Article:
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Rhodes team wins Africa Regional Round of ElSA Moot Court Competition on WTO Law

Date Released: Mon, 7 April 2014 10:02 +0200

The first ever Africa Regional Round of the ELSA Moot Court Competition on WTO Law was held at Wits University between 31 March and 2 April.  The topic for the moot involved a complaint by a developed country that a developing country had violated its commitments in terms of the General Agreement on Trade in Services (GATS).  The measure at issue was a law by the developing country which specified that water and sewage services would be provided by a state-owned company, while (it was alleged) it had made full market access and national treatment commitments in its GATS schedule with regard to these services. 

The Rhodes team, consisting of Jamie Foreman, BK Taoana, Deanne McKersie and Oscar McGown-Withers (pictured above), worked tirelessly through their December vacation in order to meet the 10 January deadline for submission of their written submissions for the competition.  The team used e-mail and Facebook to communicate between themselves as well as their coach and lecturer, Vicky Heideman, during this time.  Closer to the oral round, the team met weekly, and later daily, in the Attic of the Law Faculty where they would take it in turns to present their oral argument and fire questions at the presenter.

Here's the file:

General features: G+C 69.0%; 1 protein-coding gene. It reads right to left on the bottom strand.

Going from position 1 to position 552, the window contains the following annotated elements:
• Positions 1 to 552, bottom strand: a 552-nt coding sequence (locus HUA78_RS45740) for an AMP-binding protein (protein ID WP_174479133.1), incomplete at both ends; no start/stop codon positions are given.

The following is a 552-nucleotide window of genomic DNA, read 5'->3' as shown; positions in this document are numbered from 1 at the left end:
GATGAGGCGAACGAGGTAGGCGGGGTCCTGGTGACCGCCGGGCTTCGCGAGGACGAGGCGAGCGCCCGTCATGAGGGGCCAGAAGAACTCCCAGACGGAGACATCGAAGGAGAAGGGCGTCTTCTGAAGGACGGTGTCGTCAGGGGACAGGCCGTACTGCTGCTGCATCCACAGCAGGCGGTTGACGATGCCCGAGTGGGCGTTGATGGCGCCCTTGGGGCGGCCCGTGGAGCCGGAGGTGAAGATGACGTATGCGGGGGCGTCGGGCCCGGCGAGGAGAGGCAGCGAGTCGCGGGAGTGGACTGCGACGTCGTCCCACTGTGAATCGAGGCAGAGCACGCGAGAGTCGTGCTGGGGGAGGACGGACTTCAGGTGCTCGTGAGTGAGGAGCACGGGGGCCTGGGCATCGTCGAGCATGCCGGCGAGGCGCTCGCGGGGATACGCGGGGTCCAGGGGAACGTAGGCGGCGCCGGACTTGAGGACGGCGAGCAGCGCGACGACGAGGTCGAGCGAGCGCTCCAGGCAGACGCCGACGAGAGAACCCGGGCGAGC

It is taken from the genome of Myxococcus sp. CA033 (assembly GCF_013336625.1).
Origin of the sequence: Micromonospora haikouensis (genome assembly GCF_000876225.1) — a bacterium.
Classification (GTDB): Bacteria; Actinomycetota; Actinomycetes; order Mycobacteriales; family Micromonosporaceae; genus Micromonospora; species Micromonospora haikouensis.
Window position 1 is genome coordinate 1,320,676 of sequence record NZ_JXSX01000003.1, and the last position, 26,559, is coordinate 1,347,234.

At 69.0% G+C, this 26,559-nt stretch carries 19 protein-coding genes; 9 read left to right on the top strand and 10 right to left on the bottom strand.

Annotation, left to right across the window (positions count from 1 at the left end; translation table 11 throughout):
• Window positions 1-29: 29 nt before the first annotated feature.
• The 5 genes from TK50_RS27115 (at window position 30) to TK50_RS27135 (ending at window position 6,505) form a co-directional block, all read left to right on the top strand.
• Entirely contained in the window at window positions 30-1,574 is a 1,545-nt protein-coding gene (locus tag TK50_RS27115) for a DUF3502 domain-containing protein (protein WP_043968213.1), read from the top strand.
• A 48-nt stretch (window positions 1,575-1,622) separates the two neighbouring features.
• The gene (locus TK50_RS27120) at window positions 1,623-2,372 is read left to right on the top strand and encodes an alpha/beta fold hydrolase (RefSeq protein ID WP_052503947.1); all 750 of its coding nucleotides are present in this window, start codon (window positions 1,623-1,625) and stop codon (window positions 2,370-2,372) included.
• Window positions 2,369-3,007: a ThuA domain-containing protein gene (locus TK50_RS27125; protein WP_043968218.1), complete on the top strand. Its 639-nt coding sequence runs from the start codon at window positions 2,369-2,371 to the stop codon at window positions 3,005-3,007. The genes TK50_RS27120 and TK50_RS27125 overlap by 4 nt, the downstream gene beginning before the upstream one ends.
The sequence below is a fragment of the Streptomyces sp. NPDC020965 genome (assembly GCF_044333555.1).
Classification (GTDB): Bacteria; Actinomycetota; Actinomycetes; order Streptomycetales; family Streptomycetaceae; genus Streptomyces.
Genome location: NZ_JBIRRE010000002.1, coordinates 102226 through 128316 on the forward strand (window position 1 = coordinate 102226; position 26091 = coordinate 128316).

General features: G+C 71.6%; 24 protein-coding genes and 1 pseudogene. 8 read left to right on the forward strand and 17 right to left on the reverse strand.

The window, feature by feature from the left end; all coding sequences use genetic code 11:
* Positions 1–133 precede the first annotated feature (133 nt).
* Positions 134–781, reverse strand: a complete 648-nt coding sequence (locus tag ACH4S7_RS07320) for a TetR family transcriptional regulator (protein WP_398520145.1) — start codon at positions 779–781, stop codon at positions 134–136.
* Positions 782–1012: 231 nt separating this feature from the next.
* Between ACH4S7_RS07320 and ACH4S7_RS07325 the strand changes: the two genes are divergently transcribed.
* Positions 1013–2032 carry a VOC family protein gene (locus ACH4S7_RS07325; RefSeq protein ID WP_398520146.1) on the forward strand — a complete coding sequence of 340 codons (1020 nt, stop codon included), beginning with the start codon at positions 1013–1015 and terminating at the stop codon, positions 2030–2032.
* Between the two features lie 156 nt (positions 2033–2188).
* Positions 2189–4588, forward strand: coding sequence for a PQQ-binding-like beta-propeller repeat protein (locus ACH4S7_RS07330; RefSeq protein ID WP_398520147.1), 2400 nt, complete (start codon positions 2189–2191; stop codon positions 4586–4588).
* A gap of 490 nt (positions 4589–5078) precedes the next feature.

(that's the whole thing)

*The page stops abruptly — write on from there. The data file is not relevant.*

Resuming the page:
This hard work paid off when they managed to impress the panelists enough on the first day of the oral round to go through to the semi-finals, where they came up against a team from Lesotho.  Lesotho were a strong team, and we are pleased that they will also be representing Africa in Geneva – the top 3 teams from the Africa Round will compete at the Final Oral Round in Geneva between 13 and 18 May 2014.  Our team, however, managed to make it to the final of the Africa Round against a team from Ethiopia.  This final was especially tough, as it was open to the public, and our team appeared before 7 panellists (as opposed to 3 in the previous rounds) representing the respondents this time – the more difficult side to represent.  After a thorough questioning from this extended panel, our team felt quite battered and exhausted, as well as anxious to know whether we had won the Round or not.  This announcement was made later that day after dinner at the Wits Club.  Not only did our team successfully win the Africa Regional Round, but Jamie Foreman won best orator in the preliminary rounds, and Oscar McGown-Withers won best orator in the final. 

Source:Ms Vicky Heideman, Law Lecturer